The World Bank has warned, in a report just released on May 7, that this is not a simple panacea. Approval by the PA would be necessary, and it seems highly unlikely that it would approve “political conditionality” – there would be no vetting of recipients. In addition, selective funding to specific blocs of employees (i.e., to teachers and health care professionals but not security forces) is considered by the World Bank to be unwise as this would lead to unrest and anger directed at those who administer the program. What this potentially means is that, in the interests of averting a humanitarian crisis, the donors might end up also assisting persons with terrorist connections.
Roughly $10 billion in direct and indirect aid has been provided to the PA since 1993. A major PA figure, Mohammed Dahlan, told The Guardian, in August 2004, that a total of $5 billion in international donations “have gone down the drain and we don’t know to where.”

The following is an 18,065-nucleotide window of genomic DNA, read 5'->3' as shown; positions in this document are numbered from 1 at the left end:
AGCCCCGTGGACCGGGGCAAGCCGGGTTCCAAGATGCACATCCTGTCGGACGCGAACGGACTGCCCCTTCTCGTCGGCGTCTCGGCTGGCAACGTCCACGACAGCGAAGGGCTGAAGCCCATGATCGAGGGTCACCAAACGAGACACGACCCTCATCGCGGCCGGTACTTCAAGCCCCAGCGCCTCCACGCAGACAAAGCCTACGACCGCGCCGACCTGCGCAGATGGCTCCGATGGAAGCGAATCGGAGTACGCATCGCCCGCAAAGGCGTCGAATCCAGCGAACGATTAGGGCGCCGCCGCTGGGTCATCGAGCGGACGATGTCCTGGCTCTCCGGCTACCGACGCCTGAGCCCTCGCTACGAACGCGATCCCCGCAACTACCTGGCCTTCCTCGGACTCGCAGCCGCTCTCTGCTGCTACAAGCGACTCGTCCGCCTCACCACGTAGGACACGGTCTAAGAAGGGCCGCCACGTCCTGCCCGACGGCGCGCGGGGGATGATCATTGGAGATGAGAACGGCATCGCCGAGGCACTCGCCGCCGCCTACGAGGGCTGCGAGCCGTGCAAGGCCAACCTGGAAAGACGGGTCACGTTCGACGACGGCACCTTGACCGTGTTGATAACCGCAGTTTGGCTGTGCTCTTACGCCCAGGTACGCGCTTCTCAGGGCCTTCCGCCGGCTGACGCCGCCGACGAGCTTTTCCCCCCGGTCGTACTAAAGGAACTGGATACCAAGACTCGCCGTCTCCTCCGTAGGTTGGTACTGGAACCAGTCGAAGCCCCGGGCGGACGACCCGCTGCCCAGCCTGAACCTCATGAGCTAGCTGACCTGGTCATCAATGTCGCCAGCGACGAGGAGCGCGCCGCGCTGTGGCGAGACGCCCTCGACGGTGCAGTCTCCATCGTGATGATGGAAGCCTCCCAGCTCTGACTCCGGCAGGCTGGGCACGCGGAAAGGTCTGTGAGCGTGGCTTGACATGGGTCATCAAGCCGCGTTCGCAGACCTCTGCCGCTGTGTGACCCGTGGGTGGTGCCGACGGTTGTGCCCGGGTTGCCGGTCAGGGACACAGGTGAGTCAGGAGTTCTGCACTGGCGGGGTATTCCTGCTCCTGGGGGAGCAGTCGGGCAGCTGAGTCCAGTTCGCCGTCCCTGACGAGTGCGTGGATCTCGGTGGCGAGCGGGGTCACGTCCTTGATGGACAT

Arafat’s personal wealth was estimated at $3.1 billion. At his deathbed, his wife, Suha, and Fatah higher-ups battled over this fortune. The exact whereabouts of what remains of that money, as well as Mahmoud Abbas’s access to it, are closely guarded secrets.
Are more millions about to be given to alleviate PA hardship by an international community reluctant to ask hard questions?
The European Union Information Officer located in Jerusalem, who declined to allow her name to be used, states that she has no knowledge of PLO funds that might be drawn upon by Abbas and no knowledge of any investigation the EU might conduct into this matter.
The Information Officer at the American Embassy in Tel Aviv regretted that he had nothing definitive to say on behalf of his government with regard to this situation. Queries to the Canadian media relations person for foreign affairs, in Ottawa, have gone unanswered.
Arlene Kushner, an investigative journalist who lives and works in Jerusalem, is Senior Fellow with the Center for Near East Policy Research, for whom this research was done. She is the author of Disclosed: Inside the Palestinian Authority and the PLO.